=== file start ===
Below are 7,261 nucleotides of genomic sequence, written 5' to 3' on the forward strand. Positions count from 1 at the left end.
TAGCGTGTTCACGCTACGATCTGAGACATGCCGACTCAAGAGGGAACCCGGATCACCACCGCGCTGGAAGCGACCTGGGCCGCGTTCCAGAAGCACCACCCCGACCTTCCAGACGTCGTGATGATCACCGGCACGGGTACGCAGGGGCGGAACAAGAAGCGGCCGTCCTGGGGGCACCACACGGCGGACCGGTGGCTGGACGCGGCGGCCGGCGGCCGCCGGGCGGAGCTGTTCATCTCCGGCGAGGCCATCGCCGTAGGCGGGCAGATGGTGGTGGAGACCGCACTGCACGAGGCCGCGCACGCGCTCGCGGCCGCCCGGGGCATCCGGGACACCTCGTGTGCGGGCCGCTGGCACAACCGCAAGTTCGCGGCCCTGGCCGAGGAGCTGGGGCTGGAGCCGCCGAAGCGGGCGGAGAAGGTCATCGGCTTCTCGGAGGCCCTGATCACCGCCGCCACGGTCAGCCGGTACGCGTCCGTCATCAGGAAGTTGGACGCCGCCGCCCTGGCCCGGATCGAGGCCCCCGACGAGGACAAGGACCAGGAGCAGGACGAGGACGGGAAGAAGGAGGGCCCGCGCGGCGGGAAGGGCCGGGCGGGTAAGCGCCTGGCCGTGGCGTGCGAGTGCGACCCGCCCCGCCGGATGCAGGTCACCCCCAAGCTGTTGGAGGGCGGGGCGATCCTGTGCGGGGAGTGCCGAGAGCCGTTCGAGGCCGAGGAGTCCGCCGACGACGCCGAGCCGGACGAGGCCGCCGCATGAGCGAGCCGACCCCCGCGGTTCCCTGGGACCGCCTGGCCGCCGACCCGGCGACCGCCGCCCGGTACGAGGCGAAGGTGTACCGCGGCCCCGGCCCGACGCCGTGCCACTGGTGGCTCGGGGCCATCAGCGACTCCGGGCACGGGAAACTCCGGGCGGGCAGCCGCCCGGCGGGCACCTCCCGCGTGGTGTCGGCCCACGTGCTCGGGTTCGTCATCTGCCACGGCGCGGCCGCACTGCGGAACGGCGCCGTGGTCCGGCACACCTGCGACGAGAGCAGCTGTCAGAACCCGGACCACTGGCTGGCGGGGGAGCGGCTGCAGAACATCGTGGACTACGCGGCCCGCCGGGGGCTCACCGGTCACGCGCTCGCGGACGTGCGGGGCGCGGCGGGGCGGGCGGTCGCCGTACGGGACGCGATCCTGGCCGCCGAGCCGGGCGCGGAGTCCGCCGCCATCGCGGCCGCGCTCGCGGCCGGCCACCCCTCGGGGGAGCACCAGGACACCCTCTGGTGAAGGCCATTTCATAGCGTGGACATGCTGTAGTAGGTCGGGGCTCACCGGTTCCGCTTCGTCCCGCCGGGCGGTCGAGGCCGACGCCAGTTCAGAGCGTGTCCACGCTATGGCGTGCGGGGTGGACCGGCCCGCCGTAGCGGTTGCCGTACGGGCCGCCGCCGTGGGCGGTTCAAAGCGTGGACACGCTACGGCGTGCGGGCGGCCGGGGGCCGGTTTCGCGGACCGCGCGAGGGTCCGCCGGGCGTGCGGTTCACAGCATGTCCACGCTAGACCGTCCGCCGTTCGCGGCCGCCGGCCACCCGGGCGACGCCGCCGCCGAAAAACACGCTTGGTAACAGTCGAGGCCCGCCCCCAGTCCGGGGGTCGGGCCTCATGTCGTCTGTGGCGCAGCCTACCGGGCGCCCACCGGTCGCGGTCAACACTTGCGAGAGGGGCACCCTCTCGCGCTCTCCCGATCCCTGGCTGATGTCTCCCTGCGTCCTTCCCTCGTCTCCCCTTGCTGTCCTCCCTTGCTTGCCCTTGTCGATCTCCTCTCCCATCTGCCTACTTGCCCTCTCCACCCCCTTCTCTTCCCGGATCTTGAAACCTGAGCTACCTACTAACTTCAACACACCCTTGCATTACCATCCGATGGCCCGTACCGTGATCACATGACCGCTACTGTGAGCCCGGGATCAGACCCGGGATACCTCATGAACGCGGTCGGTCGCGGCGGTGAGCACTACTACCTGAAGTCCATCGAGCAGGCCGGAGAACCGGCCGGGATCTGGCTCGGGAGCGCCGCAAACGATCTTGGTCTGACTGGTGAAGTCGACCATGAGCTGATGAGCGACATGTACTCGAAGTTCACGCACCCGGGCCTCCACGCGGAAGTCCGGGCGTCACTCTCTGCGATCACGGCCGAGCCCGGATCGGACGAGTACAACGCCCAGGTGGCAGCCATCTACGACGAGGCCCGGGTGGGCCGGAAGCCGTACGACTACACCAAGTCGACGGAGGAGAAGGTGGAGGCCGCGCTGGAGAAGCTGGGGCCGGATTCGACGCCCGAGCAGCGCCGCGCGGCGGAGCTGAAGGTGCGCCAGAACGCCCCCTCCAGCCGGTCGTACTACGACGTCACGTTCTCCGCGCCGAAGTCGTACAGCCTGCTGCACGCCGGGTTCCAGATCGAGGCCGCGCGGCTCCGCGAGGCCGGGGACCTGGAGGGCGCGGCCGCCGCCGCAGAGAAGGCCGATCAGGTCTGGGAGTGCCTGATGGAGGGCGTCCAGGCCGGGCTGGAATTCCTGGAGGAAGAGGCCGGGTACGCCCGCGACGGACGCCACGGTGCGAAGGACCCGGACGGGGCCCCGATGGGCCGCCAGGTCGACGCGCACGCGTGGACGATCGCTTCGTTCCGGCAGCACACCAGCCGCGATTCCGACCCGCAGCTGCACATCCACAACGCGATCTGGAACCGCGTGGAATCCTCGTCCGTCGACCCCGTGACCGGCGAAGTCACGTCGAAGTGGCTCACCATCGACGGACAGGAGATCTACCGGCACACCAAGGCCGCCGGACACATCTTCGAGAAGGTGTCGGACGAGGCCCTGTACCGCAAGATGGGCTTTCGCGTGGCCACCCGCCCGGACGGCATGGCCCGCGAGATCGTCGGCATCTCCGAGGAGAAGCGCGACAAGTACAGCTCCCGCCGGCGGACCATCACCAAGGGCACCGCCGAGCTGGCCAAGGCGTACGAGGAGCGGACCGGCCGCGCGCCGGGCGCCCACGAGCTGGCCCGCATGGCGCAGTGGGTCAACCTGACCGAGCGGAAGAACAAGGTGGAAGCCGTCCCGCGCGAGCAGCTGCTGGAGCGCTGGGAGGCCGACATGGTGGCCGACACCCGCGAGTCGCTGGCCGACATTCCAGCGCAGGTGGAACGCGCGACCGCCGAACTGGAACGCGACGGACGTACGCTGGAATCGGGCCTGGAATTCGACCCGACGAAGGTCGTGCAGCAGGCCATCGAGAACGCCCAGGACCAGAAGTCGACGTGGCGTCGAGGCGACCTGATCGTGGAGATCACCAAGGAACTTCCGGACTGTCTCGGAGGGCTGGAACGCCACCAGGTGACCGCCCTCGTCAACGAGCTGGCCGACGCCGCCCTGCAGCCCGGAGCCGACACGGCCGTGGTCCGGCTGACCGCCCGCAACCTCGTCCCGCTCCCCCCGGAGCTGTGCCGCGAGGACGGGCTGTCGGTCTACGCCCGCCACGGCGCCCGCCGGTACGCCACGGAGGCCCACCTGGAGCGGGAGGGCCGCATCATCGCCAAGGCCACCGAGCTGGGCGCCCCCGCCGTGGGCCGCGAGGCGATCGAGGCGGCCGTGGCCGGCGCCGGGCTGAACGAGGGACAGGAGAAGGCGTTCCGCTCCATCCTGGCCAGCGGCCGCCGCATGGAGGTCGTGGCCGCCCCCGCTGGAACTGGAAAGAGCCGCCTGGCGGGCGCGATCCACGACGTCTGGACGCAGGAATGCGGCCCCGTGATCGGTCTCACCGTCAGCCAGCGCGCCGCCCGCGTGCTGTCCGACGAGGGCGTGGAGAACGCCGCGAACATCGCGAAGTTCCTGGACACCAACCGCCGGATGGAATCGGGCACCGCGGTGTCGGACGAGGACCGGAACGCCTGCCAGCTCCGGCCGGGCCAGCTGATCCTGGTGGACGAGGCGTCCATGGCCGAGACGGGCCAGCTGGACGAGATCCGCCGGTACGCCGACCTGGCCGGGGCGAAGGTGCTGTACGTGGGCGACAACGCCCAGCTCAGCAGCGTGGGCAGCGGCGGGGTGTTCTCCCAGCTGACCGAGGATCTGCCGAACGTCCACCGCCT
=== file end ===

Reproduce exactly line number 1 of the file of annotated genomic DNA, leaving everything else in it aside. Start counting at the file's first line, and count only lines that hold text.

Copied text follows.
Below are 7,261 nucleotides of genomic sequence, written 5' to 3' on the forward strand. Positions count from 1 at the left end.